With hundreds of prescription drugs on the U.S. pharmaceutical market, who better than a pharmacist to manage medication therapy? Nobody, according to Samuel "Bo" Bartholomew, chief executive officer of Brentwood-based PharmMD. That simple premise is the foundation of the company, which has seen its business triple in the last year.
"The pharmacist is the most knowledgeable clinician on medications today," Bartholomew said. Thus, PharmMD employs doctorate-level pharmacists full-time, part-time or on contract to serve its clients, which are typically health plans, large self-insured employers and Medicare Part D plans.
"On a given day, we've got access to about 5,000 pharmacists around the country. We typically don't have that many engaged every day, I would say somewhere around 200," said Bartholomew, who co-founded PharmMD with Nashville venture capitalist Clayton McWhorter and Michael Hogue, PharmD, who's on the faculty of the McWhorter School of Pharmacy at Samford University in Birmingham, Ala.
PharmMD specializes in medication therapy management, a term that's come of age since approval of the 2003 federal act that established Medicare Part D, the prescription drug plan for seniors who enroll in an approved prescription-drug plan. The act requires that these plans provide MTM.
"We exist to prevent medication-related health problems. We do that by utilizing the best pharmacist and physician knowledge available, typically known as evidence-based medicine, around drug-therapy protocols all built on a medication therapy management technology platform," Bartholomew explained. With about 20 behind-the-scenes programmers and developers, PharmMD boasts proprietary technology capable of pulling together data from disparate sources, mainly health plans and pharmacy benefits managers, and integrating that information with the medical and pharmacy records of one person. "Then we can highlight likely drug-therapy problems that individuals may be having," he said. "The uniqueness of this is that we have a comprehensive picture that others don't have, because we have the rich data repository from our clients."
Following this HIPAA-compliant protocol, PharmMD makes recommendations to the client based on that client's overall population, while also making recommendations on an individual basis. A PharmMD pharmacist may contact an individual directly if he or she is experiencing recurring drug-therapy problems. Recommendations may be as simple as noting the possibility of a similar drug that would get the same results at less cost or as complicated as noting potential interactions or side effects from obscure drug combinations.
"Medications are more powerful and more toxic in many ways than they ever have been," Bartholomew said. "Prescription drugs can interact with nutriceuticals, herbals, even over-the-counter Advil and Tylenol. There are a lot of people who take high doses of Tylenol at the same time that they're taking prescriptions, and they can end up in the emergency room with an overdose of the common medications that are in both of those."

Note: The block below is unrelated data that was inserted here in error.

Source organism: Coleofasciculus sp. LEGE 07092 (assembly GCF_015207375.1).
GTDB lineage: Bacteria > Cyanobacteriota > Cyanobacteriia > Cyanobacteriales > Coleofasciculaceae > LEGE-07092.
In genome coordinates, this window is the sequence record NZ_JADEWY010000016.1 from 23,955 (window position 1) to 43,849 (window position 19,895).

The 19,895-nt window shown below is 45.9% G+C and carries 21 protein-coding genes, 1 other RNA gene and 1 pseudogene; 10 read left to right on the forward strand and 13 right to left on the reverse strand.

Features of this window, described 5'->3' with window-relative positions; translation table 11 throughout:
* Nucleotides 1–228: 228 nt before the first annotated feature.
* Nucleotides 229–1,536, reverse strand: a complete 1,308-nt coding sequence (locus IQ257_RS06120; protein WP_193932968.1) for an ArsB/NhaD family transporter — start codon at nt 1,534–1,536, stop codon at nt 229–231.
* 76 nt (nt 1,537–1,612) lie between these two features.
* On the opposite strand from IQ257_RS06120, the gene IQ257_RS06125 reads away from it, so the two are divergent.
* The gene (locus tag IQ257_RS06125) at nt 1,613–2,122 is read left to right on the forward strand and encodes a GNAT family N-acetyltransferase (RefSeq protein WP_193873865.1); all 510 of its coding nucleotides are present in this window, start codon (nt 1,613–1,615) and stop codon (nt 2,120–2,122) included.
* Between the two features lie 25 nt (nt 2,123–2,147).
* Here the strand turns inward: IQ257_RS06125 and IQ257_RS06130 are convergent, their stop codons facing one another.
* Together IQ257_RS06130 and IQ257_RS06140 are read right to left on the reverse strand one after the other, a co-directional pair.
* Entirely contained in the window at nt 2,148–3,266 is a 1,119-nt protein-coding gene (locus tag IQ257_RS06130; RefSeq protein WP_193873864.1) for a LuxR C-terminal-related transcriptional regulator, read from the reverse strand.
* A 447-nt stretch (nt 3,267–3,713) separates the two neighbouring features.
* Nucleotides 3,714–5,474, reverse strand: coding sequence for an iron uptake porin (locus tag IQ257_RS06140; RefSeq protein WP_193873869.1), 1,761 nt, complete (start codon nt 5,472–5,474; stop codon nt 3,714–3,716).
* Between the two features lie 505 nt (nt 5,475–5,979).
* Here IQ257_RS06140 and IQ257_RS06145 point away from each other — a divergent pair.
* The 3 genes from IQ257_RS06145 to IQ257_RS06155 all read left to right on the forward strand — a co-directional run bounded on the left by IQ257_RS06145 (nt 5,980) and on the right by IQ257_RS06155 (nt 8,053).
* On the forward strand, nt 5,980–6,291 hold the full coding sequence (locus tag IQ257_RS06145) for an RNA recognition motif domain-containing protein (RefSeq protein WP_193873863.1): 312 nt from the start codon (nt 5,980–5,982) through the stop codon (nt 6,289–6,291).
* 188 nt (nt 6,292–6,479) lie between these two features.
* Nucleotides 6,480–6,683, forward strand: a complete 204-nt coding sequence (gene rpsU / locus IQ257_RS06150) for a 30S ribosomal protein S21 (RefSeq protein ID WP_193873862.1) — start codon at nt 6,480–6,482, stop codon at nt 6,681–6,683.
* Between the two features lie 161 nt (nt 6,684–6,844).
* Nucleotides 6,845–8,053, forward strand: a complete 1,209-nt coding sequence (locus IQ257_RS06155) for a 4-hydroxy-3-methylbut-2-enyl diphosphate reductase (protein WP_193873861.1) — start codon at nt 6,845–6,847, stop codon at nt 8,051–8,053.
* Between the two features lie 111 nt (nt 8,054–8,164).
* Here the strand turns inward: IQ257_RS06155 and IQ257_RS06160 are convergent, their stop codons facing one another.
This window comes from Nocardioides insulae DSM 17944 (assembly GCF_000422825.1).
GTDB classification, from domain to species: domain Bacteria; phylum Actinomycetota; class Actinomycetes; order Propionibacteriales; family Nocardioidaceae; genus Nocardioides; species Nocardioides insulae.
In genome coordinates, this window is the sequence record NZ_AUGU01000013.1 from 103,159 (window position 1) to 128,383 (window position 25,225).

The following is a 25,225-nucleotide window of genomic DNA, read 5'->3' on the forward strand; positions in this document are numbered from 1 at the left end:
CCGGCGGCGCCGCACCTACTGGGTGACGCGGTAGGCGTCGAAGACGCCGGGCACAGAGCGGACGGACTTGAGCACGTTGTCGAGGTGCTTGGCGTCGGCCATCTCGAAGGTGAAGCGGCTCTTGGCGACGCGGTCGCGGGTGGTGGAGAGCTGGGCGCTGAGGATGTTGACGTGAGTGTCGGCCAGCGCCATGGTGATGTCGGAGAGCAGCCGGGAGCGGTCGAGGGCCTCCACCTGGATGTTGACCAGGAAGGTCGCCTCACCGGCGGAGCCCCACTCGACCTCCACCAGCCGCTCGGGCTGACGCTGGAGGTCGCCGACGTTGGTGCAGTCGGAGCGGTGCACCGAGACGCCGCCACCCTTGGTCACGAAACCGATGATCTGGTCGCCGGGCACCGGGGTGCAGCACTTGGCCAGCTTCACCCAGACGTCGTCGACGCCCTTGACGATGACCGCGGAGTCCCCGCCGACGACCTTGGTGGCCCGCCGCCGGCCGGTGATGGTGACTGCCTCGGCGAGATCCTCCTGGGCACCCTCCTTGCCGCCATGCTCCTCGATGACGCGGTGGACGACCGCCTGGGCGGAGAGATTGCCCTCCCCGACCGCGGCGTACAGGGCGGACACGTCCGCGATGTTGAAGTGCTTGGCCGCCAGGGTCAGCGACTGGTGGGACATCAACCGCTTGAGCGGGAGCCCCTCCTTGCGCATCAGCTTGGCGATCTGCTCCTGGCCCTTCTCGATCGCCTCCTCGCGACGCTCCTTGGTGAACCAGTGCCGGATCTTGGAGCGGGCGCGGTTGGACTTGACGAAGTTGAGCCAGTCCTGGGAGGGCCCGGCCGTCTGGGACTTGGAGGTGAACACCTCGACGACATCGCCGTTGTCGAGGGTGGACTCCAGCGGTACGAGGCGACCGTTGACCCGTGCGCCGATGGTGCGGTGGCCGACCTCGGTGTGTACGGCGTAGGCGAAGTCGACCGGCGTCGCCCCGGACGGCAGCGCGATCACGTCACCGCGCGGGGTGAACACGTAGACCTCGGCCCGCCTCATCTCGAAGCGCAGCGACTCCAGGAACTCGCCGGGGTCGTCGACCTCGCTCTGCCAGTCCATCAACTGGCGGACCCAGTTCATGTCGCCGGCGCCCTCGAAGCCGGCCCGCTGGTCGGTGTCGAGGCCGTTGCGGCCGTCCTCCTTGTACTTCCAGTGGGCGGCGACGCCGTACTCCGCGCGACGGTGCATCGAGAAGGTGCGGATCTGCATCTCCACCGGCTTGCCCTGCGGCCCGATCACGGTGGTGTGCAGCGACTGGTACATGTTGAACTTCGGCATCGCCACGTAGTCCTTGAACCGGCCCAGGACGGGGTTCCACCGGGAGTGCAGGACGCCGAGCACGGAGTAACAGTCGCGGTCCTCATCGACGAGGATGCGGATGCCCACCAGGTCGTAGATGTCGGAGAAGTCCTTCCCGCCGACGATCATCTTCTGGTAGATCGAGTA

The goal is the best medication therapy at the lowest cost, Bartholomew said, explaining that physicians usually don't know the drug formulary of each patient's payer. "We help partner with physicians and educate them on the medications that are paid for by your plan but are also the best clinically proven medications for your needs," he said. "We never second-guess the doctors. We never change anything. The doctors are always the prescribers. We simply educate the physician and the patient. In fact, our logo is three intersecting loops, and they represent the connectivity and communication between the patient, the pharmacist and the physician."
Think of it this way: In a hospital, that's nothing new. "Inside the four walls of a hospital, this happens every day. Hospitals have patients obviously under close observation, and they're extremely good at coordinating medications around every individual. The pharmacist and the physician consult on every patient," Bartholomew said. "But the minute you leave a hospital, that coordination goes away, and it's up to individual patients who are the least knowledgeable typically about medications to manage their own meds."
As for the benefit to employers, research suggests a return on investment of $3 for every $1 spent on MTM. And healthy employees miss fewer days of work. Physicians win because they receive a comprehensive medication record of their participating patients that shows all prescriptions from every provider. Also, chances improve that at-risk patients may change behavior.
In October, PharmMD announced that it had nabbed one if its largest clients to date, Nashville-based HealthSpring. HealthSpring is one of the country's largest Medicare Advantage programs, and PharmMD will provide MTM to more than 265,000 of its prescription drug plan members. In September, PharmMD signed three new clients: Belmont University, Nukote Inc. and SVP Worldwide, which is the owner of Singer Sewing Co. and VSM Sewing Inc.
Said Kevin Pataluna, Nukote vice president of human resources, "At a time when businesses across the country are facing continual increases in the cost of providing employee health benefits, PharmMD offers a unique and important service that helps alleviate the financial pressure. In addition to realizing cost savings, we're pleased to offer a new service to our employees that will help keep them healthy and safe from medication-related harm."
For more information, visit www.pharmmd.com
or call 1-866-850-4159.